The International Rice Research Institute (IRRI) is now embarking on an unprecedented overhaul of its breeding agenda to achieve two things: increase the adoption of its improved varieties and be more efficient with resources.
What steers the wheel?
Creating a new rice variety typically takes around 10 years, or even more, before it reaches farmers’ fields. Because many of these breeding undertakings are still research or supply driven, what farmers really need and when they need it is an important factor that often gets lost along the way.
“Public breeding, which is what describes IRRI’s, is often supply driven, yet we hope that our varieties get adopted and create an impact,” said Eero Nissilä, head of IRRI’s Plant Breeding, Genetics, and Biotechnology Division.
Dr. Nissilä, along with some donors and partners, thinks there is a better way to tap IRRI’s breeding experience and structure.
“Improving crops is an incremental process; in other words, each breeding cycle produces new lines that are better than the previous ones,” said Dr. Nissilä. The genetic gains, compounded over time, have a great impact on crop productivity, he explained.
“Increasing the genetic gains of public breeding from 0.5–0.8% to 2% or higher—a level that private breeding of temperate cereals has achieved—will result in more than a 35% yield difference over 20 years,” he said. “We are taking lessons from private breeding—where the products are demand driven.
“We are not sacrificing the values of IRRI’s previous breeding pipelines,” Dr. Nissilä added. “We’ll keep on with where we have been strong—and that is our trait development. It is varietal development that takes a lot of time, and where improvements can be made.”
On its way to creating a demand-driven agenda, the Institute starts with these important steps: streamline the breeding and management processes, regionalize breeding material development and trials, make use of cuttingedge technologies, and use market research to guide breeding targets and priorities.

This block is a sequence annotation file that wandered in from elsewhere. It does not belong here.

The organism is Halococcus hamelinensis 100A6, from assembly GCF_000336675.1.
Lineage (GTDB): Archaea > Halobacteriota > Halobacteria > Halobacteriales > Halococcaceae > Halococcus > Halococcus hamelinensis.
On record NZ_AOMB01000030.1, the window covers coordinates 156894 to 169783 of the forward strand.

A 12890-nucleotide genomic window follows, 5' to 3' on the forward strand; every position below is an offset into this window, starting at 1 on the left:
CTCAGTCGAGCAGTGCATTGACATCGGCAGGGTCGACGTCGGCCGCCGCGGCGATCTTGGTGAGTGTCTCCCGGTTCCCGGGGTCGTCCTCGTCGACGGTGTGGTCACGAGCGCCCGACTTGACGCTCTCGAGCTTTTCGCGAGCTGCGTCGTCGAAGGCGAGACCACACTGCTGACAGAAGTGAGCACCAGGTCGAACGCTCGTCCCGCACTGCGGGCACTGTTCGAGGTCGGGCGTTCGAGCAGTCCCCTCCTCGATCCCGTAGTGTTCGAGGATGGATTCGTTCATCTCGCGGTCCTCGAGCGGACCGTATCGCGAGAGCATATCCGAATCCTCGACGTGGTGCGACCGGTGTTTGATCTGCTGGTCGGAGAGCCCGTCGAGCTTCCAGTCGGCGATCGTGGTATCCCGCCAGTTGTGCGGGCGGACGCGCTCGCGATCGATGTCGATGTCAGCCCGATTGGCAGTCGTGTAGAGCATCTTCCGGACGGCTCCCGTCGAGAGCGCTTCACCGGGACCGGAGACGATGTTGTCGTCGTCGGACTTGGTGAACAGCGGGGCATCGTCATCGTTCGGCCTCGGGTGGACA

Many public breeding programs around the world are often carried out in small groups; most of them conduct their various breeding activities on their own. But, the new approach envisions centralized and cross-cutting processes that will provide services to all breeding pipelines. This will allow the use of expertise in a single, effective process. And, it will be cost-effective because it will prevent overlapping and duplication of work. In this way,resources can focus on state-of-the-art facilities that will make the work more efficient.
The priorities in the streamlining of functions and resources are delivery and maintenance of a high-quality database of breeding information, which allows greater exploitation of plant breeding data, as well as maintaining an unabated flow of genetic traits crossed into elite germplasm through continuing prebreeding activities.
Since the 1960s, IRRI has developed its breeding lines and conducted trials at its Philippine headquarters. Undoubtedly, this system has produced several mega-varieties that farmers worldwide are now planting.However, these breeding activities need to be decentralized to target market regions.
Now, two breeding hubs have been established in South Asia and East and Southern Africa. These hubs serve as breeding pipelines, which will help IRRI focus its breeding work to match regional and local market needs.
Letting the market talk
Another important aspect in the new breeding approach is to understand market demand.
“The rice markets in Asia and East and Southern Africa have been evolving,” said IRRI scientist Alice Laborte. “Food value chains have been transforming and rice market segments have become more diverse. We need to adapt to these changes, and the way to do it is to listen to what the market needs, and respond accordingly.”
Taking the lessons of the market to the breeding drawing board is not going to be easy because preference for rice traits varies by regions. For instance, consumers in East Asia such as Japan and South Korea prefer rice with short and bold grains, while those in South Asia such as India and Bangladesh prefer long and slender grains.
Even within a geographic location, preferences for certain traits may also vary by gender, urban-rural markets, and socioeconomic class, explained Dr. Laborte. “Rigorous surveys will be conducted to determine the traits preferred by rice farmers, consumers, and other value-chain actors across the target regions,” said Dr. Laborte.
“We will look into the geographic and demographic segmentation of rice environments to help identify priority traits in target regions.”
Change is here
“Change has already started at IRRI,” said Dr. Nissilä. “We introduce changes in our setup and system every cropping season, and we move forward quite fast now.”
Dr. Nissilä explained that, before the wet season of 2013 starts, the newly restructured breeding pipelines of IRRI will also use a more efficient model by changing the breeding methodology.
Taking time to reflect on its people—the “life blood” of IRRI’s breeding, Dr. Nissilä said: “IRRI’s Plant Breeding, Genetics, and Biotechnology Division is world-class and its breeders and staff make it so. They know by heart the magnitude of the work we do, and so they understand the changes that need to happen to make their work reach new heights.”
Liz Baroña-Edra is a science communication specialist with IRRI’s Communication Unit.